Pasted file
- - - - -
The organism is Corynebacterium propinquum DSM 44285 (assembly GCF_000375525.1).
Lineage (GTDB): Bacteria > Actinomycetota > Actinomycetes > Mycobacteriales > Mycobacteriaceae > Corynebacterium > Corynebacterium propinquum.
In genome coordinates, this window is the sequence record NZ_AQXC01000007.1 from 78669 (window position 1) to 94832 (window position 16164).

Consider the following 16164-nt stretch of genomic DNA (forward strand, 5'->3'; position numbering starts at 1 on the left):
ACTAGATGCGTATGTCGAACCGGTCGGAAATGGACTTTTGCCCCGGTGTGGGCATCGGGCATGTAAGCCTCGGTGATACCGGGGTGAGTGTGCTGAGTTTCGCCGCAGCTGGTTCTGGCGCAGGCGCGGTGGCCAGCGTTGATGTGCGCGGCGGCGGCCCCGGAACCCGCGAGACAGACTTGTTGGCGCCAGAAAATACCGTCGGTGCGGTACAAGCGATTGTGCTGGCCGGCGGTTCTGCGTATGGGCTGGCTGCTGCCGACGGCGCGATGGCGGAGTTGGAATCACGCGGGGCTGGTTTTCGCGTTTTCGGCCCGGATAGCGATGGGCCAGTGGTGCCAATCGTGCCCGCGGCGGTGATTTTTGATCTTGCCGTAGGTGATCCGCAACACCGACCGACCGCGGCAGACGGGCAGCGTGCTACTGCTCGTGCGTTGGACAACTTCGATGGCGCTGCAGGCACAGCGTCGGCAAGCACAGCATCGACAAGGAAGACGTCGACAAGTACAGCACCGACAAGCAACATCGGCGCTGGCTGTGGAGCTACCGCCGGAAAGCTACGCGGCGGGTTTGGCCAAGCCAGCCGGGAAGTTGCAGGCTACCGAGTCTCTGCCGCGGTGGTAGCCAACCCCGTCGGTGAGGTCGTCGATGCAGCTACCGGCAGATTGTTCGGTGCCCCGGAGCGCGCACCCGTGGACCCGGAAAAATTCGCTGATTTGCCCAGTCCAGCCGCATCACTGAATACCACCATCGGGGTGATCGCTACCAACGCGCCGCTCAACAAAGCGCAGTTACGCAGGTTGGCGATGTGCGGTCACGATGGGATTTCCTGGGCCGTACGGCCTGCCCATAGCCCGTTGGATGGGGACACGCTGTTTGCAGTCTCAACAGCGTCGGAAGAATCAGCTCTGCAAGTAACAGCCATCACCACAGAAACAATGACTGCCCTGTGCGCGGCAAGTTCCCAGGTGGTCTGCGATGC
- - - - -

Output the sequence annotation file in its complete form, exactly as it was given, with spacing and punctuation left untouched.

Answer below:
The organism is Corynebacterium propinquum DSM 44285 (assembly GCF_000375525.1).
Lineage (GTDB): Bacteria > Actinomycetota > Actinomycetes > Mycobacteriales > Mycobacteriaceae > Corynebacterium > Corynebacterium propinquum.
In genome coordinates, this window is the sequence record NZ_AQXC01000007.1 from 78669 (window position 1) to 94832 (window position 16164).

Consider the following 16164-nt stretch of genomic DNA (forward strand, 5'->3'; position numbering starts at 1 on the left):
ACTAGATGCGTATGTCGAACCGGTCGGAAATGGACTTTTGCCCCGGTGTGGGCATCGGGCATGTAAGCCTCGGTGATACCGGGGTGAGTGTGCTGAGTTTCGCCGCAGCTGGTTCTGGCGCAGGCGCGGTGGCCAGCGTTGATGTGCGCGGCGGCGGCCCCGGAACCCGCGAGACAGACTTGTTGGCGCCAGAAAATACCGTCGGTGCGGTACAAGCGATTGTGCTGGCCGGCGGTTCTGCGTATGGGCTGGCTGCTGCCGACGGCGCGATGGCGGAGTTGGAATCACGCGGGGCTGGTTTTCGCGTTTTCGGCCCGGATAGCGATGGGCCAGTGGTGCCAATCGTGCCCGCGGCGGTGATTTTTGATCTTGCCGTAGGTGATCCGCAACACCGACCGACCGCGGCAGACGGGCAGCGTGCTACTGCTCGTGCGTTGGACAACTTCGATGGCGCTGCAGGCACAGCGTCGGCAAGCACAGCATCGACAAGGAAGACGTCGACAAGTACAGCACCGACAAGCAACATCGGCGCTGGCTGTGGAGCTACCGCCGGAAAGCTACGCGGCGGGTTTGGCCAAGCCAGCCGGGAAGTTGCAGGCTACCGAGTCTCTGCCGCGGTGGTAGCCAACCCCGTCGGTGAGGTCGTCGATGCAGCTACCGGCAGATTGTTCGGTGCCCCGGAGCGCGCACCCGTGGACCCGGAAAAATTCGCTGATTTGCCCAGTCCAGCCGCATCACTGAATACCACCATCGGGGTGATCGCTACCAACGCGCCGCTCAACAAAGCGCAGTTACGCAGGTTGGCGATGTGCGGTCACGATGGGATTTCCTGGGCCGTACGGCCTGCCCATAGCCCGTTGGATGGGGACACGCTGTTTGCAGTCTCAACAGCGTCGGAAGAATCAGCTCTGCAAGTAACAGCCATCACCACAGAAACAATGACTGCCCTGTGCGCGGCAAGTTCCCAGGTGGTCTGCGATGC